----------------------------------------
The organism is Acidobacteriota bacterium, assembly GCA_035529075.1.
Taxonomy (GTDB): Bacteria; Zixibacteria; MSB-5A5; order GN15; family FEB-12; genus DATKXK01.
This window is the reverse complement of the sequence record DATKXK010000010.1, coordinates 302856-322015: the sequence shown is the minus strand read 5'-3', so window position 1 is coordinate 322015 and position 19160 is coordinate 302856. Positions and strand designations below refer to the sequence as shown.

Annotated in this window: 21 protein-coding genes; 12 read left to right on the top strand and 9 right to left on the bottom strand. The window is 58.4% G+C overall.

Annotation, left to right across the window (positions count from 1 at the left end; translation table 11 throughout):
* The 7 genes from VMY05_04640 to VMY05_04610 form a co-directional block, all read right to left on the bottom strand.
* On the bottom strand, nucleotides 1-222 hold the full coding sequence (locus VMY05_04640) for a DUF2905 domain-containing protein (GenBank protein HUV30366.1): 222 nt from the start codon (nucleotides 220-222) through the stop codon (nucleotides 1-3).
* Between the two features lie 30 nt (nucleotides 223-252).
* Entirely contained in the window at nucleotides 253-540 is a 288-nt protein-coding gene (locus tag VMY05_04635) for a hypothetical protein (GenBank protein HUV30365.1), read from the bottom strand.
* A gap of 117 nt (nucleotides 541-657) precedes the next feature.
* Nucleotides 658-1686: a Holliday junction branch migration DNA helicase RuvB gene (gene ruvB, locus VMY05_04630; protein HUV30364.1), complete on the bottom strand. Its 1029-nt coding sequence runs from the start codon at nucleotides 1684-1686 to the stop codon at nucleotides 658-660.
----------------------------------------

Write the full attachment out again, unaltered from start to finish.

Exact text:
The organism is Acidobacteriota bacterium, assembly GCA_035529075.1.
Taxonomy (GTDB): Bacteria; Zixibacteria; MSB-5A5; order GN15; family FEB-12; genus DATKXK01.
This window is the reverse complement of the sequence record DATKXK010000010.1, coordinates 302856-322015: the sequence shown is the minus strand read 5'-3', so window position 1 is coordinate 322015 and position 19160 is coordinate 302856. Positions and strand designations below refer to the sequence as shown.

Annotated in this window: 21 protein-coding genes; 12 read left to right on the top strand and 9 right to left on the bottom strand. The window is 58.4% G+C overall.

Annotation, left to right across the window (positions count from 1 at the left end; translation table 11 throughout):
* The 7 genes from VMY05_04640 to VMY05_04610 form a co-directional block, all read right to left on the bottom strand.
* On the bottom strand, nucleotides 1-222 hold the full coding sequence (locus VMY05_04640) for a DUF2905 domain-containing protein (GenBank protein HUV30366.1): 222 nt from the start codon (nucleotides 220-222) through the stop codon (nucleotides 1-3).
* Between the two features lie 30 nt (nucleotides 223-252).
* Entirely contained in the window at nucleotides 253-540 is a 288-nt protein-coding gene (locus tag VMY05_04635) for a hypothetical protein (GenBank protein HUV30365.1), read from the bottom strand.
* A gap of 117 nt (nucleotides 541-657) precedes the next feature.
* Nucleotides 658-1686: a Holliday junction branch migration DNA helicase RuvB gene (gene ruvB, locus VMY05_04630; protein HUV30364.1), complete on the bottom strand. Its 1029-nt coding sequence runs from the start codon at nucleotides 1684-1686 to the stop codon at nucleotides 658-660.